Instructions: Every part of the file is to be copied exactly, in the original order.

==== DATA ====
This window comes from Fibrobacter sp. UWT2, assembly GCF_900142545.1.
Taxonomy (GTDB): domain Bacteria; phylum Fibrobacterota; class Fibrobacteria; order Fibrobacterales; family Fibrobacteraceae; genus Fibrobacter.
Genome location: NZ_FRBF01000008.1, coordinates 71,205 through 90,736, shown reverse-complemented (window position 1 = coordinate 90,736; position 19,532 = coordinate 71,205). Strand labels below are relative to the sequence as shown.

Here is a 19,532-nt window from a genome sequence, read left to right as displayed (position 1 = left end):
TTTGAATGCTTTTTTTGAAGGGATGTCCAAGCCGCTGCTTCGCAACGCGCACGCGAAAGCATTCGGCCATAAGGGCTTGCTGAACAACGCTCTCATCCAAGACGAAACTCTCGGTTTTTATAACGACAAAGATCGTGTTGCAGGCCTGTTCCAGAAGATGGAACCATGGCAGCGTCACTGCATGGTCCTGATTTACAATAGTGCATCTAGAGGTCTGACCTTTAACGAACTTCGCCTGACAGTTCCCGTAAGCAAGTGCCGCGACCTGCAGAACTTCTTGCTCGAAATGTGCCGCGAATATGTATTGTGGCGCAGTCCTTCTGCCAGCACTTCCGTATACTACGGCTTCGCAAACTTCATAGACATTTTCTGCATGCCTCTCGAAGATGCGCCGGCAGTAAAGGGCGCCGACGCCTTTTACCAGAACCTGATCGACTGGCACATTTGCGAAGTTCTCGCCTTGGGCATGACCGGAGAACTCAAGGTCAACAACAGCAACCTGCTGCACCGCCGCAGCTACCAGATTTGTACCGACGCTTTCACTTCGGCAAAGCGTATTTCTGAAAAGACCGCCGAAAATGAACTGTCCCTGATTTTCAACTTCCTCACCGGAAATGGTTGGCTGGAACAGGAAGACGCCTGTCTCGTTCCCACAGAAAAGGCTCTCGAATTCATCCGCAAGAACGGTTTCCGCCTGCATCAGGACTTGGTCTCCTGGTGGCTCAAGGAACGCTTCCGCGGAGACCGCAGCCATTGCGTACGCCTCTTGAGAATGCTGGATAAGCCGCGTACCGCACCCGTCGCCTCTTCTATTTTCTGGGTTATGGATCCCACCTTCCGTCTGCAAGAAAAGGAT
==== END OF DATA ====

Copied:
This window comes from Fibrobacter sp. UWT2, assembly GCF_900142545.1.
Taxonomy (GTDB): domain Bacteria; phylum Fibrobacterota; class Fibrobacteria; order Fibrobacterales; family Fibrobacteraceae; genus Fibrobacter.
Genome location: NZ_FRBF01000008.1, coordinates 71,205 through 90,736, shown reverse-complemented (window position 1 = coordinate 90,736; position 19,532 = coordinate 71,205). Strand labels below are relative to the sequence as shown.

Here is a 19,532-nt window from a genome sequence, read left to right as displayed (position 1 = left end):
TTTGAATGCTTTTTTTGAAGGGATGTCCAAGCCGCTGCTTCGCAACGCGCACGCGAAAGCATTCGGCCATAAGGGCTTGCTGAACAACGCTCTCATCCAAGACGAAACTCTCGGTTTTTATAACGACAAAGATCGTGTTGCAGGCCTGTTCCAGAAGATGGAACCATGGCAGCGTCACTGCATGGTCCTGATTTACAATAGTGCATCTAGAGGTCTGACCTTTAACGAACTTCGCCTGACAGTTCCCGTAAGCAAGTGCCGCGACCTGCAGAACTTCTTGCTCGAAATGTGCCGCGAATATGTATTGTGGCGCAGTCCTTCTGCCAGCACTTCCGTATACTACGGCTTCGCAAACTTCATAGACATTTTCTGCATGCCTCTCGAAGATGCGCCGGCAGTAAAGGGCGCCGACGCCTTTTACCAGAACCTGATCGACTGGCACATTTGCGAAGTTCTCGCCTTGGGCATGACCGGAGAACTCAAGGTCAACAACAGCAACCTGCTGCACCGCCGCAGCTACCAGATTTGTACCGACGCTTTCACTTCGGCAAAGCGTATTTCTGAAAAGACCGCCGAAAATGAACTGTCCCTGATTTTCAACTTCCTCACCGGAAATGGTTGGCTGGAACAGGAAGACGCCTGTCTCGTTCCCACAGAAAAGGCTCTCGAATTCATCCGCAAGAACGGTTTCCGCCTGCATCAGGACTTGGTCTCCTGGTGGCTCAAGGAACGCTTCCGCGGAGACCGCAGCCATTGCGTACGCCTCTTGAGAATGCTGGATAAGCCGCGTACCGCACCCGTCGCCTCTTCTATTTTCTGGGTTATGGATCCCACCTTCCGTCTGCAAGAAAAGGAT